AI’s Low Gross Margin Problem
AI companies are struggling with gross margins, what can they learn from the industrial software giants?
In software, gross margins tend to be where the story begins. High gross margins, and you can invest more in sales, R&D, and G&A, or it can flow to the bottom line. Low gross margins and people question if you are even a software business.
The former is why investors love software, and rightfully so.
This week, TechCrunch published an article questioning if AI companies with low gross margins will ultimately limit their enterprise value. It hit me that, for the first time, some AI companies may be wrestling with a problem industrial and energy transition software has tangled with for a long time.
There are a few lessons here for industrial software has learned that we can apply to this new wave of AI-first software startups.
When the customer needs a lot of help, gross margins will ultimately be the first line on the P&L to take a hit. Why? Services associated with the sale. Data needs to be processed to avoid a garbage-in-garbage-out scenario, and implementation takes longer (e.g. more service hours) as workflows need to be built.
Ongoing customer success will be a part of the business for at least 5 years and maybe more. In industrial software, customers were adopting cloud-based solutions for the first time or applying software to existing problems for the first time altogether. As a result, they called on the vendors regularly to either build new customizations or for help solving the initial problem in a better way.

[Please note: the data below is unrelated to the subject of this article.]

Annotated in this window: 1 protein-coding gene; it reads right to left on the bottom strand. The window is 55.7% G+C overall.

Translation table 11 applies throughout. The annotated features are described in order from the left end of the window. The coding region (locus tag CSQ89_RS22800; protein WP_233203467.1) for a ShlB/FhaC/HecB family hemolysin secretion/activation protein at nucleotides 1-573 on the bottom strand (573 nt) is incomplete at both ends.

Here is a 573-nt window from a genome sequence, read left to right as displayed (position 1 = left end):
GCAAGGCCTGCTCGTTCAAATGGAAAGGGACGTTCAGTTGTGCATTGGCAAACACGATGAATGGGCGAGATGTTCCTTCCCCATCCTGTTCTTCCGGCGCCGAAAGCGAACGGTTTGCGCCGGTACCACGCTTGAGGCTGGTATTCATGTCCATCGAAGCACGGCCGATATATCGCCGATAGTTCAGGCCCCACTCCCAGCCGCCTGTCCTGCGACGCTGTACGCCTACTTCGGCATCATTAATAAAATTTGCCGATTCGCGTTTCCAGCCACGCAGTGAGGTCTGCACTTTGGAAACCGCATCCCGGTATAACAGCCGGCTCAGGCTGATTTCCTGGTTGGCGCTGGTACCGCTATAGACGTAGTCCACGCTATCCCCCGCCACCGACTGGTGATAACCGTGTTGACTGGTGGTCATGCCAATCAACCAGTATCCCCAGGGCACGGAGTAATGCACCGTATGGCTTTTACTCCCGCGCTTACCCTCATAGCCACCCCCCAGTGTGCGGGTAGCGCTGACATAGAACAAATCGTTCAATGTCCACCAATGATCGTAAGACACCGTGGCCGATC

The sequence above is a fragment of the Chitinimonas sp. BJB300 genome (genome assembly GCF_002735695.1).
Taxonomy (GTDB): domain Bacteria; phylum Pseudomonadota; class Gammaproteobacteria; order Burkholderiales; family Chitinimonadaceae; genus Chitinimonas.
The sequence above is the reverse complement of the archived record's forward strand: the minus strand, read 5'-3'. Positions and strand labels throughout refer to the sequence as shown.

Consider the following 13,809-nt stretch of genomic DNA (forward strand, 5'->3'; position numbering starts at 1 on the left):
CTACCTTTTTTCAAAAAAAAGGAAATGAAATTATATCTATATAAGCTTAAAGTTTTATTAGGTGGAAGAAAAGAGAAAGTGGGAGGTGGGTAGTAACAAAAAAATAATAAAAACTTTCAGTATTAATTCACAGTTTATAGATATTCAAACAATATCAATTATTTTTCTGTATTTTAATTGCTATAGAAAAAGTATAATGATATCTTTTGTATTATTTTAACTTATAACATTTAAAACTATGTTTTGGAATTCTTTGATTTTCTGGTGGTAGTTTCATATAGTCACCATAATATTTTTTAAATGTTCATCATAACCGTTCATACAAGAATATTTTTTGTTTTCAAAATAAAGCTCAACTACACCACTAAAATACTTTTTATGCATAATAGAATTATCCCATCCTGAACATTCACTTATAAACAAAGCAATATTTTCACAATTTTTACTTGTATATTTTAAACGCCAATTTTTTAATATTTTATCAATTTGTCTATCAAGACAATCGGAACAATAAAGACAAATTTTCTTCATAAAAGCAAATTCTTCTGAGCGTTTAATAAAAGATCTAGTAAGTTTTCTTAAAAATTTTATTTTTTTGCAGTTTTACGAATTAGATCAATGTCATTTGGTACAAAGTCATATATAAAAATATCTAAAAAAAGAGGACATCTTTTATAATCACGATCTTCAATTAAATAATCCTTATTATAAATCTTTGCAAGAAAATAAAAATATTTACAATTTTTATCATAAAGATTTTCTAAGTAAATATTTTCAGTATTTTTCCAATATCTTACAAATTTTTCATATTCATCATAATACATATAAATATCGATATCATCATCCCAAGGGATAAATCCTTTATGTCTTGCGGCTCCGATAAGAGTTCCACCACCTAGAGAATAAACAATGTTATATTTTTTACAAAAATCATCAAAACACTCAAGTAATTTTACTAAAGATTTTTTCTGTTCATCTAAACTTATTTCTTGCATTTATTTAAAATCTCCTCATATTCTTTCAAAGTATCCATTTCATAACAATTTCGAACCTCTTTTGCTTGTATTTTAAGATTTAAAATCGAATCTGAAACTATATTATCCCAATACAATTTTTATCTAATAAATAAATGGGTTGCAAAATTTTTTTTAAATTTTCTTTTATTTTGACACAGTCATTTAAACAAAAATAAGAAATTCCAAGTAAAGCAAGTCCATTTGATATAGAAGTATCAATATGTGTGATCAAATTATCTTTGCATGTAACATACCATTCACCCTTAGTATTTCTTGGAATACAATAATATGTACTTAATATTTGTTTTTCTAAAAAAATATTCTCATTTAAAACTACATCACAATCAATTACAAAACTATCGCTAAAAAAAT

Both of the above are fine as long as gross and net dollar retention remains high. The best unit economics calculation includes both this cost AND the cost to serve - for industrials (and first-time AI customers), the latter may be higher for an extended period. That’s okay so long as the long-term revenue durability plays out over time and the business's cost structure can support it.
AI-based companies will likely have lower gross margins for the next several years. Not only will the additional services drag on gross margins, but the high compute cost will too.
The trick will be evaluating the companies appropriately and not buying into the hype when it’s not warranted. That's something VC hasn’t admittedly been great at for the last 3 years.